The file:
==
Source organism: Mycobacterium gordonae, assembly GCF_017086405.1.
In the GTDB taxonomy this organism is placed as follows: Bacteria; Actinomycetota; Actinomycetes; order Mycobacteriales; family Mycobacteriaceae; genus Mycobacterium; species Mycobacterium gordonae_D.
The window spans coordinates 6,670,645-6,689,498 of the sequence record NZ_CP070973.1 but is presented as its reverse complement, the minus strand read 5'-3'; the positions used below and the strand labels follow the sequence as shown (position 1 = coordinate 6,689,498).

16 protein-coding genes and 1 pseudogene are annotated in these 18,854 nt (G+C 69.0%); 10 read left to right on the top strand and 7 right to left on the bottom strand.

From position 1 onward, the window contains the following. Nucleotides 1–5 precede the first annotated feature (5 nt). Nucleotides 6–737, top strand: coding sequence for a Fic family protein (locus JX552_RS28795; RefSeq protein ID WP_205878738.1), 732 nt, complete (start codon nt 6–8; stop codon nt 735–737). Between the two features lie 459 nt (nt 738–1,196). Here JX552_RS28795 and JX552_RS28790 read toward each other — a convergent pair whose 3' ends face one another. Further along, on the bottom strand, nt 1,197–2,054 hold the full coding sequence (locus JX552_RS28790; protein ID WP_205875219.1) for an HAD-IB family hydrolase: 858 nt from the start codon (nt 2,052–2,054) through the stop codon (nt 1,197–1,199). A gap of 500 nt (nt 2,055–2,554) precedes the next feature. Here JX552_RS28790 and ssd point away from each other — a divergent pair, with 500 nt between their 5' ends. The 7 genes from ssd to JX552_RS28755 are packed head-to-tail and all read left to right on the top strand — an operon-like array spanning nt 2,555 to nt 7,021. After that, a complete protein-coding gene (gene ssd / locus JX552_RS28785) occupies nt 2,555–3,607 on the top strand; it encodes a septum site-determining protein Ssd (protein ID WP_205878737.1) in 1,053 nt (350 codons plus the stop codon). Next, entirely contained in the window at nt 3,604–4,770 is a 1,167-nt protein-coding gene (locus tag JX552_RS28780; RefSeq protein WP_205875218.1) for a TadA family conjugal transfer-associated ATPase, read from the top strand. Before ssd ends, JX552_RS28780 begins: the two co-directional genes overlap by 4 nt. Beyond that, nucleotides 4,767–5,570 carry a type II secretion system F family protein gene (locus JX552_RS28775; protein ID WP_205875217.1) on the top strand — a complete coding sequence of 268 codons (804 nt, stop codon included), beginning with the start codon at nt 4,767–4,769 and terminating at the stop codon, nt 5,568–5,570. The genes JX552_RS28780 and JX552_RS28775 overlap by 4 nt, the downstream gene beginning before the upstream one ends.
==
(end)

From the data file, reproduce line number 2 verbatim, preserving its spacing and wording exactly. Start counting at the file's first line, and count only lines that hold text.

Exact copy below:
In the GTDB taxonomy this organism is placed as follows: Bacteria; Actinomycetota; Actinomycetes; order Mycobacteriales; family Mycobacteriaceae; genus Mycobacterium; species Mycobacterium gordonae_D.